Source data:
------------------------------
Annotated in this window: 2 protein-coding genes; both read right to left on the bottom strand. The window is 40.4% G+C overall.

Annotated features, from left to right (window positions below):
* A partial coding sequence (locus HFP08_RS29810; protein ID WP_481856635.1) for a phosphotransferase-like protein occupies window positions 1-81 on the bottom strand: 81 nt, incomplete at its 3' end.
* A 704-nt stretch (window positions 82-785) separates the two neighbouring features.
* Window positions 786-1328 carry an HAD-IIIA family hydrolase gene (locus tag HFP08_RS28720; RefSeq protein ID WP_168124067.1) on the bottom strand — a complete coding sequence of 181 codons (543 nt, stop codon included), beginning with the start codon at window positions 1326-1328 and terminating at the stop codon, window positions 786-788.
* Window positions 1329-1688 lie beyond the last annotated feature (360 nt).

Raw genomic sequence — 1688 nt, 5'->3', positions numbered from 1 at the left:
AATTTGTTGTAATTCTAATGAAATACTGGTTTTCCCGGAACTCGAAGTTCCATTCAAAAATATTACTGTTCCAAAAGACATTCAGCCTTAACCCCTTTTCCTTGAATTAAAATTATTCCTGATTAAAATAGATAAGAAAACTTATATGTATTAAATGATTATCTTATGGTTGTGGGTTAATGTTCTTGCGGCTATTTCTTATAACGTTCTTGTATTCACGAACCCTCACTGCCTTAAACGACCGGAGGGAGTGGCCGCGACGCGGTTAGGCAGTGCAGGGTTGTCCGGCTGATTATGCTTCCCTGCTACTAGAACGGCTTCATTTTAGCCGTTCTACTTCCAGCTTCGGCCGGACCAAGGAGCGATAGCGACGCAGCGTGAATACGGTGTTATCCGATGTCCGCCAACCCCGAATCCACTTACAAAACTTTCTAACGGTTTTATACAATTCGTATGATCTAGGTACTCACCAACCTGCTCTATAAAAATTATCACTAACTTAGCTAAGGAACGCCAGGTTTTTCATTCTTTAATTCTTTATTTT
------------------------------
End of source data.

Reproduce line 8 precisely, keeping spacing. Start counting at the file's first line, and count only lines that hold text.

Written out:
AATTTGTTGTAATTCTAATGAAATACTGGTTTTCCCGGAACTCGAAGTTCCATTCAAAAATATTACTGTTCCAAAAGACATTCAGCCTTAACCCCTTTTCCTTGAATTAAAATTATTCCTGATTAAAATAGATAAGAAAACTTATATGTATTAAATGATTATCTTATGGTTGTGGGTTAATGTTCTTGCGGCTATTTCTTATAACGTTCTTGTATTCACGAACCCTCACTGCCTTAAACGACCGGAGGGAGTGGCCGCGACGCGGTTAGGCAGTGCAGGGTTGTCCGGCTGATTATGCTTCCCTGCTACTAGAACGGCTTCATTTTAGCCGTTCTACTTCCAGCTTCGGCCGGACCAAGGAGCGATAGCGACGCAGCGTGAATACGGTGTTATCCGATGTCCGCCAACCCCGAATCCACTTACAAAACTTTCTAACGGTTTTATACAATTCGTATGATCTAGGTACTCACCAACCTGCTCTATAAAAATTATCACTAACTTAGCTAAGGAACGCCAGGTTTTTCATTCTTTAATTCTTTATTTT